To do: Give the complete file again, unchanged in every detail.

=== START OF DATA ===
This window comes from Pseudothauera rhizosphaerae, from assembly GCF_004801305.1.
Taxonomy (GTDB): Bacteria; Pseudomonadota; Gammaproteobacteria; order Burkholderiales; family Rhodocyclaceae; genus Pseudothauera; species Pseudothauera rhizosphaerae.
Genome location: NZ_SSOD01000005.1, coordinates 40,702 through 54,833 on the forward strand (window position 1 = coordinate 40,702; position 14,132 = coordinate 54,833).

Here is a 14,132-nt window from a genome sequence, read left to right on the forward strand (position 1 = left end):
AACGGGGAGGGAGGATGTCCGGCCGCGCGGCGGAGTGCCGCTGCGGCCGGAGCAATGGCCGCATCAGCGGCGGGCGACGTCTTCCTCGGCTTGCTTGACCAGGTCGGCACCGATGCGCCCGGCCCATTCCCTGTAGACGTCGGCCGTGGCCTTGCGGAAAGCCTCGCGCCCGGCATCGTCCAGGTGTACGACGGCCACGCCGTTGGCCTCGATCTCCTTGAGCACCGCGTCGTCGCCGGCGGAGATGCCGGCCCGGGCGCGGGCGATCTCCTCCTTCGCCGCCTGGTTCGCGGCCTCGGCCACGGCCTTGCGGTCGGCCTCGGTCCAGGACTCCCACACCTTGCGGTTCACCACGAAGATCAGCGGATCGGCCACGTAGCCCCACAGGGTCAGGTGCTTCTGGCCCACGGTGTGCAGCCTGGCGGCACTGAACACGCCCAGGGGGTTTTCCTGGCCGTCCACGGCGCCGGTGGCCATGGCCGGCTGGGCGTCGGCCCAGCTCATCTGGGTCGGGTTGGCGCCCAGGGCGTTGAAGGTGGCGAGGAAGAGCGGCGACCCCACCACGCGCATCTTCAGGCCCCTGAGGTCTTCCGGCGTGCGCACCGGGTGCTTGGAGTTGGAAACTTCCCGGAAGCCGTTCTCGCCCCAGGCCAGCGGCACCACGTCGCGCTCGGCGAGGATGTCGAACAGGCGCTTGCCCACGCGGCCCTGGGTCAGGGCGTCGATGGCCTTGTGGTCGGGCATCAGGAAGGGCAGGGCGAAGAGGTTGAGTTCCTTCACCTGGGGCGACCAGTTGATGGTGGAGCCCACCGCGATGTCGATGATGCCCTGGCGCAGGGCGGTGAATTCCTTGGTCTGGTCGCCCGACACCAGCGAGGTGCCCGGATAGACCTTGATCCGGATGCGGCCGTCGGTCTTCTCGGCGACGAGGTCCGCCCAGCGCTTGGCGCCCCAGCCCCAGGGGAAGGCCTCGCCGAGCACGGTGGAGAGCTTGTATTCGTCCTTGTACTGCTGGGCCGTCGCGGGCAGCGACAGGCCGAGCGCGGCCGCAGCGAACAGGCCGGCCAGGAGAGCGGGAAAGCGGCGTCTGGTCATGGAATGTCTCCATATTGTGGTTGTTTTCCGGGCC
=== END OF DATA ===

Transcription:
This window comes from Pseudothauera rhizosphaerae, from assembly GCF_004801305.1.
Taxonomy (GTDB): Bacteria; Pseudomonadota; Gammaproteobacteria; order Burkholderiales; family Rhodocyclaceae; genus Pseudothauera; species Pseudothauera rhizosphaerae.
Genome location: NZ_SSOD01000005.1, coordinates 40,702 through 54,833 on the forward strand (window position 1 = coordinate 40,702; position 14,132 = coordinate 54,833).

Here is a 14,132-nt window from a genome sequence, read left to right on the forward strand (position 1 = left end):
AACGGGGAGGGAGGATGTCCGGCCGCGCGGCGGAGTGCCGCTGCGGCCGGAGCAATGGCCGCATCAGCGGCGGGCGACGTCTTCCTCGGCTTGCTTGACCAGGTCGGCACCGATGCGCCCGGCCCATTCCCTGTAGACGTCGGCCGTGGCCTTGCGGAAAGCCTCGCGCCCGGCATCGTCCAGGTGTACGACGGCCACGCCGTTGGCCTCGATCTCCTTGAGCACCGCGTCGTCGCCGGCGGAGATGCCGGCCCGGGCGCGGGCGATCTCCTCCTTCGCCGCCTGGTTCGCGGCCTCGGCCACGGCCTTGCGGTCGGCCTCGGTCCAGGACTCCCACACCTTGCGGTTCACCACGAAGATCAGCGGATCGGCCACGTAGCCCCACAGGGTCAGGTGCTTCTGGCCCACGGTGTGCAGCCTGGCGGCACTGAACACGCCCAGGGGGTTTTCCTGGCCGTCCACGGCGCCGGTGGCCATGGCCGGCTGGGCGTCGGCCCAGCTCATCTGGGTCGGGTTGGCGCCCAGGGCGTTGAAGGTGGCGAGGAAGAGCGGCGACCCCACCACGCGCATCTTCAGGCCCCTGAGGTCTTCCGGCGTGCGCACCGGGTGCTTGGAGTTGGAAACTTCCCGGAAGCCGTTCTCGCCCCAGGCCAGCGGCACCACGTCGCGCTCGGCGAGGATGTCGAACAGGCGCTTGCCCACGCGGCCCTGGGTCAGGGCGTCGATGGCCTTGTGGTCGGGCATCAGGAAGGGCAGGGCGAAGAGGTTGAGTTCCTTCACCTGGGGCGACCAGTTGATGGTGGAGCCCACCGCGATGTCGATGATGCCCTGGCGCAGGGCGGTGAATTCCTTGGTCTGGTCGCCCGACACCAGCGAGGTGCCCGGATAGACCTTGATCCGGATGCGGCCGTCGGTCTTCTCGGCGACGAGGTCCGCCCAGCGCTTGGCGCCCCAGCCCCAGGGGAAGGCCTCGCCGAGCACGGTGGAGAGCTTGTATTCGTCCTTGTACTGCTGGGCCGTCGCGGGCAGCGACAGGCCGAGCGCGGCCGCAGCGAACAGGCCGGCCAGGAGAGCGGGAAAGCGGCGTCTGGTCATGGAATGTCTCCATATTGTGGTTGTTTTCCGGGCC